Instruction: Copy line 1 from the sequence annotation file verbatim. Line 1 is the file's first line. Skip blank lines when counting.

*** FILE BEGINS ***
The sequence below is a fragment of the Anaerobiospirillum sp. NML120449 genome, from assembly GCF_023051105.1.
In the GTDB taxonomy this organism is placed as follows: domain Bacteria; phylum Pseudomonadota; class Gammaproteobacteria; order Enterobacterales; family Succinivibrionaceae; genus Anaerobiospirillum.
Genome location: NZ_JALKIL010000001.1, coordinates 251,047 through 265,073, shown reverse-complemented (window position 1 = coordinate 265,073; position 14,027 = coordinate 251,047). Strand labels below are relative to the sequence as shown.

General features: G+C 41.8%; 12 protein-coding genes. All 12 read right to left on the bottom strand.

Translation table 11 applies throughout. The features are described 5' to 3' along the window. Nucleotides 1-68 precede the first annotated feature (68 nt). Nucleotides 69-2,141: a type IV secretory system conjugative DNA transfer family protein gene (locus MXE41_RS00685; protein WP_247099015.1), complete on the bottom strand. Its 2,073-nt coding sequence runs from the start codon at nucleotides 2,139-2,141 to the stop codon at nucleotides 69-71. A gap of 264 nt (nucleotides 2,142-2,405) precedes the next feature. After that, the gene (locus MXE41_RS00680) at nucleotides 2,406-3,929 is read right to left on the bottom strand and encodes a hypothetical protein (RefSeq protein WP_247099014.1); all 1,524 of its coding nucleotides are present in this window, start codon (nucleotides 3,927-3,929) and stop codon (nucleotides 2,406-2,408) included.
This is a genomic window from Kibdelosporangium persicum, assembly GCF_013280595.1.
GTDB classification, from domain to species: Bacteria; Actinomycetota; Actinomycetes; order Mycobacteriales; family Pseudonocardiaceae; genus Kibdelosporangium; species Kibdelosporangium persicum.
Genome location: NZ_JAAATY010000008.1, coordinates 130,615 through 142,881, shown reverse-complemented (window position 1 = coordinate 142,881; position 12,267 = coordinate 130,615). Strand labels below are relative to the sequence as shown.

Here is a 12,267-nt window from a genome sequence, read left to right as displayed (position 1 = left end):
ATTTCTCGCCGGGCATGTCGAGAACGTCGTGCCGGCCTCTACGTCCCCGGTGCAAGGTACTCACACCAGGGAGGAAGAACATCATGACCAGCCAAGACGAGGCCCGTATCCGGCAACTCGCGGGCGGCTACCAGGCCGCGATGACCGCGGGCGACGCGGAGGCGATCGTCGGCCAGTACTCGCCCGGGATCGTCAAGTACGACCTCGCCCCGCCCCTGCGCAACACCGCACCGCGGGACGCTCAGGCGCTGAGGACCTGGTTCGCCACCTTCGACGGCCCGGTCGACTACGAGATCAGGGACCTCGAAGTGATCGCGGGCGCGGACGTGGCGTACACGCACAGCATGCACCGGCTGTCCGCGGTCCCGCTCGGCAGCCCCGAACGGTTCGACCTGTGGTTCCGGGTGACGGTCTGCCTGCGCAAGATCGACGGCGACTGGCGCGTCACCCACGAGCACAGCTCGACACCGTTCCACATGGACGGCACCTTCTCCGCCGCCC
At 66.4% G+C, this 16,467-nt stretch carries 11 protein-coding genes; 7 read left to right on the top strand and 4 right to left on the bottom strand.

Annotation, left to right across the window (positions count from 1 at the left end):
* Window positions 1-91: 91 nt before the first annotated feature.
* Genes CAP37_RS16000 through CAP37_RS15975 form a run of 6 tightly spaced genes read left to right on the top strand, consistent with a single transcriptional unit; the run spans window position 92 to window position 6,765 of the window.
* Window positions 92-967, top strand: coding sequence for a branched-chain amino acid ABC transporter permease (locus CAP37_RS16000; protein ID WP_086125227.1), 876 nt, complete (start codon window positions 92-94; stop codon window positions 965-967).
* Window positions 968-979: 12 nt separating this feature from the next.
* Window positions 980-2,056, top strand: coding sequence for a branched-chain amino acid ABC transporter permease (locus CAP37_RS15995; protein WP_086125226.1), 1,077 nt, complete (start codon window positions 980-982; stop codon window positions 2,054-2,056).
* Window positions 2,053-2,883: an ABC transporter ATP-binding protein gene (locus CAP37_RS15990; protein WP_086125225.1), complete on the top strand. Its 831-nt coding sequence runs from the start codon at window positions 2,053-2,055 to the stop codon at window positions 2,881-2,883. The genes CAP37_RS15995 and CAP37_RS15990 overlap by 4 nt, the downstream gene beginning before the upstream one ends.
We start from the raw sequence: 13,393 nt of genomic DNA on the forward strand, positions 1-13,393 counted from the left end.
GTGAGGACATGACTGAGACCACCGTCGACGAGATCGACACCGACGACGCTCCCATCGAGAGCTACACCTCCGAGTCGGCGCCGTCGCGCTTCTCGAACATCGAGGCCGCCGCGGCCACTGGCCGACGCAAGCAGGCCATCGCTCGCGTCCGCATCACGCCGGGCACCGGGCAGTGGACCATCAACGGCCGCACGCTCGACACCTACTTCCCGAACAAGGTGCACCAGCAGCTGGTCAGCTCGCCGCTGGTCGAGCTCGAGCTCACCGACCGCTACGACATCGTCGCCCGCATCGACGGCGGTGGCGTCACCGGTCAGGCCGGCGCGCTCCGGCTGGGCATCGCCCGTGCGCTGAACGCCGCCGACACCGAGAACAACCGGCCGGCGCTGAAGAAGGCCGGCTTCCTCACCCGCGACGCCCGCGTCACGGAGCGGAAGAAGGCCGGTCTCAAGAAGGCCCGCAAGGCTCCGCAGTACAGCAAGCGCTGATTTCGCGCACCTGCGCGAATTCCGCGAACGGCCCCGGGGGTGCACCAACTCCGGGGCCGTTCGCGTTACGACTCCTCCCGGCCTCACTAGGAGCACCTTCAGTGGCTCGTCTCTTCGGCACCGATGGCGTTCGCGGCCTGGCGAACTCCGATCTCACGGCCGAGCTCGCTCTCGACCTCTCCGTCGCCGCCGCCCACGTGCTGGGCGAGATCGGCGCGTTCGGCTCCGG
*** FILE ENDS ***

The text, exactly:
The sequence below is a fragment of the Anaerobiospirillum sp. NML120449 genome, from assembly GCF_023051105.1.